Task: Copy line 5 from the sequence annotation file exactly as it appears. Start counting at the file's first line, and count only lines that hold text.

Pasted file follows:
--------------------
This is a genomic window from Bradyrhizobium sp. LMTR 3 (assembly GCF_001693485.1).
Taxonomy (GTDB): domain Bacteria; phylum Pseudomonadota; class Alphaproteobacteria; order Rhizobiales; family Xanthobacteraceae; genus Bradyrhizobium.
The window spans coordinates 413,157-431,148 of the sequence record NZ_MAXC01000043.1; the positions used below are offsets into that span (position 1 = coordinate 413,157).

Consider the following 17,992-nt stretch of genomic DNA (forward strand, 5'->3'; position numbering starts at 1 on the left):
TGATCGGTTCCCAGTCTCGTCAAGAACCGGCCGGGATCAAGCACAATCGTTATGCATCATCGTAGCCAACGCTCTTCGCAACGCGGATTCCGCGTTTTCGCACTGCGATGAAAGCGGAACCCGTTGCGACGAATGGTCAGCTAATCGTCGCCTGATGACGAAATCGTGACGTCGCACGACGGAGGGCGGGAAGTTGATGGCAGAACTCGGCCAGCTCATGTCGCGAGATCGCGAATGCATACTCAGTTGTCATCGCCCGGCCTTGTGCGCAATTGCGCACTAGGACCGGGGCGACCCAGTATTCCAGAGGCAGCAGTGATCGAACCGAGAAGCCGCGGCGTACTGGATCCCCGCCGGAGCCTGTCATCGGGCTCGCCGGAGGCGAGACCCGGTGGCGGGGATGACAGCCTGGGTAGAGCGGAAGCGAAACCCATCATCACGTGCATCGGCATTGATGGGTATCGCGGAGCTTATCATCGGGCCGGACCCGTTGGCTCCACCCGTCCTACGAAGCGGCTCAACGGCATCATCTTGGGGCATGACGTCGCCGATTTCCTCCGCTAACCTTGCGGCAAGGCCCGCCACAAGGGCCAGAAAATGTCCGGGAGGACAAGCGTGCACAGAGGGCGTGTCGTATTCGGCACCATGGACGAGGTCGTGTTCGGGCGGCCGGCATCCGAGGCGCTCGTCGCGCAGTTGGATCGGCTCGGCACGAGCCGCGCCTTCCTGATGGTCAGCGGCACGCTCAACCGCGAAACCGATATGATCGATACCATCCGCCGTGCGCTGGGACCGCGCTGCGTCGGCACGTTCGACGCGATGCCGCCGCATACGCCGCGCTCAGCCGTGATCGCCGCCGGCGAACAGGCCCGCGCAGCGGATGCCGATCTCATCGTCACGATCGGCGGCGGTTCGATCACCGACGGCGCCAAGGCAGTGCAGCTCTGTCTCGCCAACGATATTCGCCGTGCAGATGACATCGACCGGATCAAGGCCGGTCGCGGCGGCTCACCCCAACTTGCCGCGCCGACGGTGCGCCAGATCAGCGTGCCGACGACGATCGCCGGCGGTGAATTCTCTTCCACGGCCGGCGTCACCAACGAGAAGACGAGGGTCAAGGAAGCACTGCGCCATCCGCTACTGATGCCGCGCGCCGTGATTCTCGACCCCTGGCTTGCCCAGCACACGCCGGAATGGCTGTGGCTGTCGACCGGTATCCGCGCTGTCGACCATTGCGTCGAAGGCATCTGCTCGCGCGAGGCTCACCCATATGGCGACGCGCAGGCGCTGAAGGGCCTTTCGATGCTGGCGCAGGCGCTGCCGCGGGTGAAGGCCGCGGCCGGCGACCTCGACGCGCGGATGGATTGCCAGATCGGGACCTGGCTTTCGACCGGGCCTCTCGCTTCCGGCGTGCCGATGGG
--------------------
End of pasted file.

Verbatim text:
TGATCGGTTCCCAGTCTCGTCAAGAACCGGCCGGGATCAAGCACAATCGTTATGCATCATCGTAGCCAACGCTCTTCGCAACGCGGATTCCGCGTTTTCGCACTGCGATGAAAGCGGAACCCGTTGCGACGAATGGTCAGCTAATCGTCGCCTGATGACGAAATCGTGACGTCGCACGACGGAGGGCGGGAAGTTGATGGCAGAACTCGGCCAGCTCATGTCGCGAGATCGCGAATGCATACTCAGTTGTCATCGCCCGGCCTTGTGCGCAATTGCGCACTAGGACCGGGGCGACCCAGTATTCCAGAGGCAGCAGTGATCGAACCGAGAAGCCGCGGCGTACTGGATCCCCGCCGGAGCCTGTCATCGGGCTCGCCGGAGGCGAGACCCGGTGGCGGGGATGACAGCCTGGGTAGAGCGGAAGCGAAACCCATCATCACGTGCATCGGCATTGATGGGTATCGCGGAGCTTATCATCGGGCCGGACCCGTTGGCTCCACCCGTCCTACGAAGCGGCTCAACGGCATCATCTTGGGGCATGACGTCGCCGATTTCCTCCGCTAACCTTGCGGCAAGGCCCGCCACAAGGGCCAGAAAATGTCCGGGAGGACAAGCGTGCACAGAGGGCGTGTCGTATTCGGCACCATGGACGAGGTCGTGTTCGGGCGGCCGGCATCCGAGGCGCTCGTCGCGCAGTTGGATCGGCTCGGCACGAGCCGCGCCTTCCTGATGGTCAGCGGCACGCTCAACCGCGAAACCGATATGATCGATACCATCCGCCGTGCGCTGGGACCGCGCTGCGTCGGCACGTTCGACGCGATGCCGCCGCATACGCCGCGCTCAGCCGTGATCGCCGCCGGCGAACAGGCCCGCGCAGCGGATGCCGATCTCATCGTCACGATCGGCGGCGGTTCGATCACCGACGGCGCCAAGGCAGTGCAGCTCTGTCTCGCCAACGATATTCGCCGTGCAGATGACATCGACCGGATCAAGGCCGGTCGCGGCGGCTCACCCCAACTTGCCGCGCCGACGGTGCGCCAGATCAGCGTGCCGACGACGATCGCCGGCGGTGAATTCTCTTCCACGGCCGGCGTCACCAACGAGAAGACGAGGGTCAAGGAAGCACTGCGCCATCCGCTACTGATGCCGCGCGCCGTGATTCTCGACCCCTGGCTTGCCCAGCACACGCCGGAATGGCTGTGGCTGTCGACCGGTATCCGCGCTGTCGACCATTGCGTCGAAGGCATCTGCTCGCGCGAGGCTCACCCATATGGCGACGCGCAGGCGCTGAAGGGCCTTTCGATGCTGGCGCAGGCGCTGCCGCGGGTGAAGGCCGCGGCCGGCGACCTCGACGCGCGGATGGATTGCCAGATCGGGACCTGGCTTTCGACCGGGCCTCTCGCTTCCGGCGTGCCGATGGG